If you look at real estate ads in other metropolitan areas of the country, you’ll see “close to mass transit” as a feature for which people are willing to pay a premium. In Los Angeles “freeway close” has created mixed emotions for homeowners and landlords alike.
With Los Angeles’ legendary sprawl, the lack of a workable transit system has led people to seek housing that is close enough to a freeway (so that getting there on the way to work isn’t too painful an experience), but just far enough that one won’t hear freeway noise (or worse, be able to give a traffic report by simply looking out their window).
For the past ten years, savvy real estate investors have been snatching up homes, apartment buildings and land along the Expo corridor. And though the wait for the line to be completed may have seemed interminable, those investors and developers who were able to bide their time are now reaping the benefits.
“Close to mass transit” apartment buildings are already getting premium rents as they extend the reach of tenants who don’t want to have to drive everywhere. What still remains to be seen is how single family home prices will be affected along the route. As the MTA system gets more embedded in the LA psyche, what was once considered stigmatized properties (because of their proximity to the Expo right-of-way) are predicted to become more attractive premium properties due to this novel amenity.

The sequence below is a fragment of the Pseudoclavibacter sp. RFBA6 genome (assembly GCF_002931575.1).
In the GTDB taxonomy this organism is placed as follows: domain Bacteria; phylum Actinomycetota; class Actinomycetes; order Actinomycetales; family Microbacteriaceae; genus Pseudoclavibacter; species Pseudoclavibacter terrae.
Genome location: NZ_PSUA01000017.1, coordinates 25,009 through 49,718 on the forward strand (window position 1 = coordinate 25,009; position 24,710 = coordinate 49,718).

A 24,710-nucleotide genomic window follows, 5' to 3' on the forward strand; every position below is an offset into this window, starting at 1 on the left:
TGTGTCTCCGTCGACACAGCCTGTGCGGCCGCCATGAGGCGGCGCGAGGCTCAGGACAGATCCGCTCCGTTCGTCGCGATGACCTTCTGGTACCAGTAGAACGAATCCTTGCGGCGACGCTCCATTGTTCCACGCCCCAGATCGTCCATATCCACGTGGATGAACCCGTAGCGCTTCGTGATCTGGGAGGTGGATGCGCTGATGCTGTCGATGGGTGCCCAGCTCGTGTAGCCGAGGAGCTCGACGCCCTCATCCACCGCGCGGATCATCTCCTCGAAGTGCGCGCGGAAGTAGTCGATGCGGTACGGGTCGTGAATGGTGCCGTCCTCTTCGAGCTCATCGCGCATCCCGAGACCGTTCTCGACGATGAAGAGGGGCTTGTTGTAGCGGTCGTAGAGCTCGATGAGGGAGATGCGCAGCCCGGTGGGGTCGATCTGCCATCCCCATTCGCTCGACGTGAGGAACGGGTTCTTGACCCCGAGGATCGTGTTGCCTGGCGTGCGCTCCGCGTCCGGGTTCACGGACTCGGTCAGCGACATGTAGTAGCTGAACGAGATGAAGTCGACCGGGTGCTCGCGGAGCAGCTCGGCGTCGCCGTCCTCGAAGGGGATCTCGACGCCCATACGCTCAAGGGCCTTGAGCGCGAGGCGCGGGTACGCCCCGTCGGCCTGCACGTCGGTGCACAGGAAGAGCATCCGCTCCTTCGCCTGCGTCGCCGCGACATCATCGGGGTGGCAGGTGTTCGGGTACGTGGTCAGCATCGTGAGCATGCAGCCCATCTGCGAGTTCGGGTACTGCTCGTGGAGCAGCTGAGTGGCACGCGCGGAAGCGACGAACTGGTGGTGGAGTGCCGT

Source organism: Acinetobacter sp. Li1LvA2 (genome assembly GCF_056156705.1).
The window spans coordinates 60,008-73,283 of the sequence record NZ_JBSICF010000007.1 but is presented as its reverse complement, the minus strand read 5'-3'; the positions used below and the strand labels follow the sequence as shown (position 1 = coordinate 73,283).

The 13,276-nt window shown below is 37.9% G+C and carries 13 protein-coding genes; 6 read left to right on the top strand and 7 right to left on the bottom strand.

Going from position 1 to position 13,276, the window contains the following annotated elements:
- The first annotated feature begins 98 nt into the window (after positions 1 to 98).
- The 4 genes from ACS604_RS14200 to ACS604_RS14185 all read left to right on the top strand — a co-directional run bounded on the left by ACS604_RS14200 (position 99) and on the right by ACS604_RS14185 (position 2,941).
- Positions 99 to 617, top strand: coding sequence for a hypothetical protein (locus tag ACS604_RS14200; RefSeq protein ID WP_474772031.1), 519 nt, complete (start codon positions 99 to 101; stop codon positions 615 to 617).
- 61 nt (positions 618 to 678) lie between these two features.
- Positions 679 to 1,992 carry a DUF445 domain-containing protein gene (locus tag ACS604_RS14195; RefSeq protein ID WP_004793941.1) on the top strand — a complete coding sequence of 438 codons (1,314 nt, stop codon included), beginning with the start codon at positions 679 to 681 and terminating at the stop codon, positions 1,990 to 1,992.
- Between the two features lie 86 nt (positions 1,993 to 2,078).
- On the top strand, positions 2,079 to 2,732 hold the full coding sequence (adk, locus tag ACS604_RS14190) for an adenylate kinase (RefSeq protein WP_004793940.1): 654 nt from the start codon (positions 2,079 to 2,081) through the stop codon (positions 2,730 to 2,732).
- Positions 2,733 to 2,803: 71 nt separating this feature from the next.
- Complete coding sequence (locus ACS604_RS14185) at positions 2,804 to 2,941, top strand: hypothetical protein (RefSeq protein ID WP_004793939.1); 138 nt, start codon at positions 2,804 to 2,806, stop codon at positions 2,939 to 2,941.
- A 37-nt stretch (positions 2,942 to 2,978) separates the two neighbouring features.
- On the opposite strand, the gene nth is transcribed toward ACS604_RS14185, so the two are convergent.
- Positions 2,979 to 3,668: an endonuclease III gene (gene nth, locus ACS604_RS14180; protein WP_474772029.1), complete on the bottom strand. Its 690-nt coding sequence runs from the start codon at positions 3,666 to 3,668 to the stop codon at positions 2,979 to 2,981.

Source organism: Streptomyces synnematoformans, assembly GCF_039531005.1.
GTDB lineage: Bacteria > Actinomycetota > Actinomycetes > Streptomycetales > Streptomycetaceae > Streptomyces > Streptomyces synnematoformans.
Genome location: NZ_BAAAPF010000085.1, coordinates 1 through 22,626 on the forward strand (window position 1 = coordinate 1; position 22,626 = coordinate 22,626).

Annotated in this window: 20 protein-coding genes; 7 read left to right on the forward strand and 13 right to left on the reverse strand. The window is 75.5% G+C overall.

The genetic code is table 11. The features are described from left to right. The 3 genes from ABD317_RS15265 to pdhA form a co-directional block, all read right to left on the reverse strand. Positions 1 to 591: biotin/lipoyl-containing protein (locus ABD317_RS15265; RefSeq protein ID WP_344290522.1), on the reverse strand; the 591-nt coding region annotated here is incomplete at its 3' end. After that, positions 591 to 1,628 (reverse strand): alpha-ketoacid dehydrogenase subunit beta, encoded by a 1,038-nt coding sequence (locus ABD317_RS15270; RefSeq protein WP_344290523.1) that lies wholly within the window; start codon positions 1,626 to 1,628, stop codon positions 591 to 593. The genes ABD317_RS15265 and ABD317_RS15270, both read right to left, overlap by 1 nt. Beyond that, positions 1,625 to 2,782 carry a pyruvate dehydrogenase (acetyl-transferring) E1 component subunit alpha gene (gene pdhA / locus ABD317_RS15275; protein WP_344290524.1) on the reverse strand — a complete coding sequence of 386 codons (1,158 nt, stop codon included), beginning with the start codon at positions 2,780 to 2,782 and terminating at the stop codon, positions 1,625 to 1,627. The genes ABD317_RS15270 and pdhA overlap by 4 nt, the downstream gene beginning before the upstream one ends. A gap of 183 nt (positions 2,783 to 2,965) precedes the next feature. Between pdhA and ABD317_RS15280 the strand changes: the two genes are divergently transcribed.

Commercial developers are already planning “destination business locations” (née Strip Centers with restaurants and stores) in space that has been maintenance deferred or otherwise held vacant for years. Will the Expo Line be the answer to LA’s transit woes? Sadly, no. But at least it’s now easier to get down to the sand without having to worry about the high price of the beach parking lots.